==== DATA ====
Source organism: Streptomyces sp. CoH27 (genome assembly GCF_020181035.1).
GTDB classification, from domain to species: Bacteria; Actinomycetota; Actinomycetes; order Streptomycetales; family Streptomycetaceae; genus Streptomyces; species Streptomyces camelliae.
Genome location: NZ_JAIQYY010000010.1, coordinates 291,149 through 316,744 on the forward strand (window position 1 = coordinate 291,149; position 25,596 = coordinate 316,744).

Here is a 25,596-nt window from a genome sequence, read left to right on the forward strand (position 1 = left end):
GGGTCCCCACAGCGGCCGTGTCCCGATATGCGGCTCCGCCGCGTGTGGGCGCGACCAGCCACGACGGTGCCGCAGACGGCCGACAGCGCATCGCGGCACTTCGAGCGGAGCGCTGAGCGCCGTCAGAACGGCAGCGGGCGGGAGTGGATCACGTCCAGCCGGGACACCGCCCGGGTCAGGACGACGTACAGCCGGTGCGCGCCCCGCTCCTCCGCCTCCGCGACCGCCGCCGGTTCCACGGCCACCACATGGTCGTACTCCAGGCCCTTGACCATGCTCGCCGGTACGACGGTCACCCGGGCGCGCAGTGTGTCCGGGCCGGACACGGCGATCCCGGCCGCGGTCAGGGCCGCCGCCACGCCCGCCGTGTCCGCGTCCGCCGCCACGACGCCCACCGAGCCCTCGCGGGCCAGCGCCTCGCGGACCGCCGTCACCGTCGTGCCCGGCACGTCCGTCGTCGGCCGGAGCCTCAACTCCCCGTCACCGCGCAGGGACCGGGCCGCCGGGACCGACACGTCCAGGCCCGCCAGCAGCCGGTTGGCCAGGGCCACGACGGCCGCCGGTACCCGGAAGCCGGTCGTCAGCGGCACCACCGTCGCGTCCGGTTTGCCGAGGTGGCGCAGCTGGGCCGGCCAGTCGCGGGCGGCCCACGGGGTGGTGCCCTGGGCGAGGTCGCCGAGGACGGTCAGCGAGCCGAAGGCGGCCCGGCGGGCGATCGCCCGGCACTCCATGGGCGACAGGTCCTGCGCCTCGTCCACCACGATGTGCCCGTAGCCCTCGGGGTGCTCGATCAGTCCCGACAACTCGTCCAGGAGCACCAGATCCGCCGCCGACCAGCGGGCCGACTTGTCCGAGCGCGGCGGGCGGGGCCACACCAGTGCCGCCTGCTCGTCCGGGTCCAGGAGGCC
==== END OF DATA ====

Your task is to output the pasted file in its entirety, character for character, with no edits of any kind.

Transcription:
Source organism: Streptomyces sp. CoH27 (genome assembly GCF_020181035.1).
GTDB classification, from domain to species: Bacteria; Actinomycetota; Actinomycetes; order Streptomycetales; family Streptomycetaceae; genus Streptomyces; species Streptomyces camelliae.
Genome location: NZ_JAIQYY010000010.1, coordinates 291,149 through 316,744 on the forward strand (window position 1 = coordinate 291,149; position 25,596 = coordinate 316,744).

Here is a 25,596-nt window from a genome sequence, read left to right on the forward strand (position 1 = left end):
GGGTCCCCACAGCGGCCGTGTCCCGATATGCGGCTCCGCCGCGTGTGGGCGCGACCAGCCACGACGGTGCCGCAGACGGCCGACAGCGCATCGCGGCACTTCGAGCGGAGCGCTGAGCGCCGTCAGAACGGCAGCGGGCGGGAGTGGATCACGTCCAGCCGGGACACCGCCCGGGTCAGGACGACGTACAGCCGGTGCGCGCCCCGCTCCTCCGCCTCCGCGACCGCCGCCGGTTCCACGGCCACCACATGGTCGTACTCCAGGCCCTTGACCATGCTCGCCGGTACGACGGTCACCCGGGCGCGCAGTGTGTCCGGGCCGGACACGGCGATCCCGGCCGCGGTCAGGGCCGCCGCCACGCCCGCCGTGTCCGCGTCCGCCGCCACGACGCCCACCGAGCCCTCGCGGGCCAGCGCCTCGCGGACCGCCGTCACCGTCGTGCCCGGCACGTCCGTCGTCGGCCGGAGCCTCAACTCCCCGTCACCGCGCAGGGACCGGGCCGCCGGGACCGACACGTCCAGGCCCGCCAGCAGCCGGTTGGCCAGGGCCACGACGGCCGCCGGTACCCGGAAGCCGGTCGTCAGCGGCACCACCGTCGCGTCCGGTTTGCCGAGGTGGCGCAGCTGGGCCGGCCAGTCGCGGGCGGCCCACGGGGTGGTGCCCTGGGCGAGGTCGCCGAGGACGGTCAGCGAGCCGAAGGCGGCCCGGCGGGCGATCGCCCGGCACTCCATGGGCGACAGGTCCTGCGCCTCGTCCACCACGATGTGCCCGTAGCCCTCGGGGTGCTCGATCAGTCCCGACAACTCGTCCAGGAGCACCAGATCCGCCGCCGACCAGCGGGCCGACTTGTCCGAGCGCGGCGGGCGGGGCCACACCAGTGCCGCCTGCTCGTCCGGGTCCAGGAGGCC